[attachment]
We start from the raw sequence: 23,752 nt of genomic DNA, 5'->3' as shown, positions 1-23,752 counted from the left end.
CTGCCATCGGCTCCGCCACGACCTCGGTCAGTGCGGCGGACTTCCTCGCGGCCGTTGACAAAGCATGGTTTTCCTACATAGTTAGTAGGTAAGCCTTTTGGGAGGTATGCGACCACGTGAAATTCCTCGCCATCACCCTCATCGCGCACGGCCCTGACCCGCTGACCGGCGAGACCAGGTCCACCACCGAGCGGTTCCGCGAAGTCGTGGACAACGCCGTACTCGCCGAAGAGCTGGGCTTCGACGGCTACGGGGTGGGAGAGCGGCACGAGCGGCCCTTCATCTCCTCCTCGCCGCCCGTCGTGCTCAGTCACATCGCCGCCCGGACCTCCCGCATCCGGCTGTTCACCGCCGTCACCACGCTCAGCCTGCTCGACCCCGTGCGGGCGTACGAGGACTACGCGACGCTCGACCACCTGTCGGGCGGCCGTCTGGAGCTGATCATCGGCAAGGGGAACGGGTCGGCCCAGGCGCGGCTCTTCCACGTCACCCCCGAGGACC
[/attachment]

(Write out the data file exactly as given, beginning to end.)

We start from the raw sequence: 23,752 nt of genomic DNA, 5'->3' as shown, positions 1-23,752 counted from the left end.
CTGCCATCGGCTCCGCCACGACCTCGGTCAGTGCGGCGGACTTCCTCGCGGCCGTTGACAAAGCATGGTTTTCCTACATAGTTAGTAGGTAAGCCTTTTGGGAGGTATGCGACCACGTGAAATTCCTCGCCATCACCCTCATCGCGCACGGCCCTGACCCGCTGACCGGCGAGACCAGGTCCACCACCGAGCGGTTCCGCGAAGTCGTGGACAACGCCGTACTCGCCGAAGAGCTGGGCTTCGACGGCTACGGGGTGGGAGAGCGGCACGAGCGGCCCTTCATCTCCTCCTCGCCGCCCGTCGTGCTCAGTCACATCGCCGCCCGGACCTCCCGCATCCGGCTGTTCACCGCCGTCACCACGCTCAGCCTGCTCGACCCCGTGCGGGCGTACGAGGACTACGCGACGCTCGACCACCTGTCGGGCGGCCGTCTGGAGCTGATCATCGGCAAGGGGAACGGGTCGGCCCAGGCGCGGCTCTTCCACGTCACCCCCGAGGACC